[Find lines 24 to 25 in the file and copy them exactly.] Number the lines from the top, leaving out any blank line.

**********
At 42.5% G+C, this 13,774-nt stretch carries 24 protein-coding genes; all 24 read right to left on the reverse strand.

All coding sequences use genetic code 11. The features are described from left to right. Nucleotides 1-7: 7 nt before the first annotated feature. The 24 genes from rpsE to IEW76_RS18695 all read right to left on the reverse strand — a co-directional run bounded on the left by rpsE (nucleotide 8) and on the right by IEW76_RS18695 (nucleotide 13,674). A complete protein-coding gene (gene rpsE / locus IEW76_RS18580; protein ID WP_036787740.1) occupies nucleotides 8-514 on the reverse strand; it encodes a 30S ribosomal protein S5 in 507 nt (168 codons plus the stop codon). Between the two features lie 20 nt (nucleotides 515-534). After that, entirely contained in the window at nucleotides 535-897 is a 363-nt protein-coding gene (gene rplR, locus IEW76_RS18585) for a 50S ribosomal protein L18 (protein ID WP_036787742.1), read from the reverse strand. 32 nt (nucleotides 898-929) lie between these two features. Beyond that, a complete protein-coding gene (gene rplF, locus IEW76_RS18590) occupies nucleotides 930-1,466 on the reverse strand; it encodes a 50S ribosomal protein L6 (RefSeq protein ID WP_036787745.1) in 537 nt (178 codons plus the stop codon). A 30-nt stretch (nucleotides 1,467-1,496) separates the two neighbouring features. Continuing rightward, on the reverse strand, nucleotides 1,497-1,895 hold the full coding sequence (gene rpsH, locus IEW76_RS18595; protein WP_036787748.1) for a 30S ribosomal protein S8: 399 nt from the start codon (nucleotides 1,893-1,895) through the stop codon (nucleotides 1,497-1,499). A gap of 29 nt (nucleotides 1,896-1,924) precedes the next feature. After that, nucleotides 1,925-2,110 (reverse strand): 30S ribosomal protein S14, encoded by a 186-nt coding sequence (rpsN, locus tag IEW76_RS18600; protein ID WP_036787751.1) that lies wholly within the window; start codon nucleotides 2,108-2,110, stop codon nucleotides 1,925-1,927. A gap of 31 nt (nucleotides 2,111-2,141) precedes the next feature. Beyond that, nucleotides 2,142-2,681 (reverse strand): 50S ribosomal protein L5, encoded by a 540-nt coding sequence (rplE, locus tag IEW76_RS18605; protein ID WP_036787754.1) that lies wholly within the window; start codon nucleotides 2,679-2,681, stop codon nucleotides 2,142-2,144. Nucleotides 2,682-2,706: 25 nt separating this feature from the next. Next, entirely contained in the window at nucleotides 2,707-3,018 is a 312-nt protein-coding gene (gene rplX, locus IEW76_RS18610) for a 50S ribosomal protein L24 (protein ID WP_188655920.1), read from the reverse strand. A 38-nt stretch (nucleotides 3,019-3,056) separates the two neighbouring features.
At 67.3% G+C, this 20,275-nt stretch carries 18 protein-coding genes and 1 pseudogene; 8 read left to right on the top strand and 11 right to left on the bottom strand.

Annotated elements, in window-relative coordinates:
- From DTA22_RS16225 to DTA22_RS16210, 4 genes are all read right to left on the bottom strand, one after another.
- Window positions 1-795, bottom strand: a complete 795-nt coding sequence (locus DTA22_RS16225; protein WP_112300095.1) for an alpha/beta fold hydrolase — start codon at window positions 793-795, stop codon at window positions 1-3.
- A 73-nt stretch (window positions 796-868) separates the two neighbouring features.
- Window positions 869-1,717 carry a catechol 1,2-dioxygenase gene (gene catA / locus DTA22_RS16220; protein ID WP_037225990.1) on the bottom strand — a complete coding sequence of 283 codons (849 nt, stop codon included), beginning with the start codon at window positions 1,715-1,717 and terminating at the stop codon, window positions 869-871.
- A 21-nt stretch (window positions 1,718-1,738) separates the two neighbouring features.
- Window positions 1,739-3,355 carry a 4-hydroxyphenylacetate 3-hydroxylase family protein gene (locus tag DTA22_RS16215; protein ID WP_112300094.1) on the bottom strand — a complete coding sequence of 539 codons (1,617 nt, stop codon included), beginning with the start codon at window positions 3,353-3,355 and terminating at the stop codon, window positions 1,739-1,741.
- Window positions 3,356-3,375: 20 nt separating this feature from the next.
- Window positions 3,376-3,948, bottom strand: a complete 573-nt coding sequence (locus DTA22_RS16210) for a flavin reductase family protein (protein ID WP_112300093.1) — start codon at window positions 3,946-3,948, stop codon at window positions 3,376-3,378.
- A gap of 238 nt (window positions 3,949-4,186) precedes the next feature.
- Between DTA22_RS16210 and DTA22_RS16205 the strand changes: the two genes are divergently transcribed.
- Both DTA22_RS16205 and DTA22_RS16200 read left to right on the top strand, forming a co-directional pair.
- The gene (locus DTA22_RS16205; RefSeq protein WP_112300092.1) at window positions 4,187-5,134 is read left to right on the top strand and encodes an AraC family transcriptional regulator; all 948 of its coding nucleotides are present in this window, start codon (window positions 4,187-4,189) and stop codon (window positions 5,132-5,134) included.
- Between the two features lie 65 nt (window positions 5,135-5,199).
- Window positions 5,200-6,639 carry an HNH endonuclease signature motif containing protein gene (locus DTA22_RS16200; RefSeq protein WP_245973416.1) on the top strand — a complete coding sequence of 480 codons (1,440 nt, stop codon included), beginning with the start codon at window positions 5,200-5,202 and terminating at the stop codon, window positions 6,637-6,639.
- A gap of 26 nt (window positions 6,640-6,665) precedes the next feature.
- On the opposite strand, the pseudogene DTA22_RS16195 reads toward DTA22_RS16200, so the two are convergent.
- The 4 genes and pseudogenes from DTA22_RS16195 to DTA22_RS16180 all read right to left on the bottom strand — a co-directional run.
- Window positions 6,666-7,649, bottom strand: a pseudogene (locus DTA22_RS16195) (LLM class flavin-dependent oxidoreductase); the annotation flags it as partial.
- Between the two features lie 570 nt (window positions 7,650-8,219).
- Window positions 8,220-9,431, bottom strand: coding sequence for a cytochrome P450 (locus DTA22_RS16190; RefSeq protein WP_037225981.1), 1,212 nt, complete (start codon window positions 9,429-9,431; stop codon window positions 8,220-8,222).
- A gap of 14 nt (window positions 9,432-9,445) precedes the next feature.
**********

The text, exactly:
- Window positions 8,220-9,431, bottom strand: coding sequence for a cytochrome P450 (locus DTA22_RS16190; RefSeq protein WP_037225981.1), 1,212 nt, complete (start codon window positions 9,429-9,431; stop codon window positions 8,220-8,222).
- A gap of 14 nt (window positions 9,432-9,445) precedes the next feature.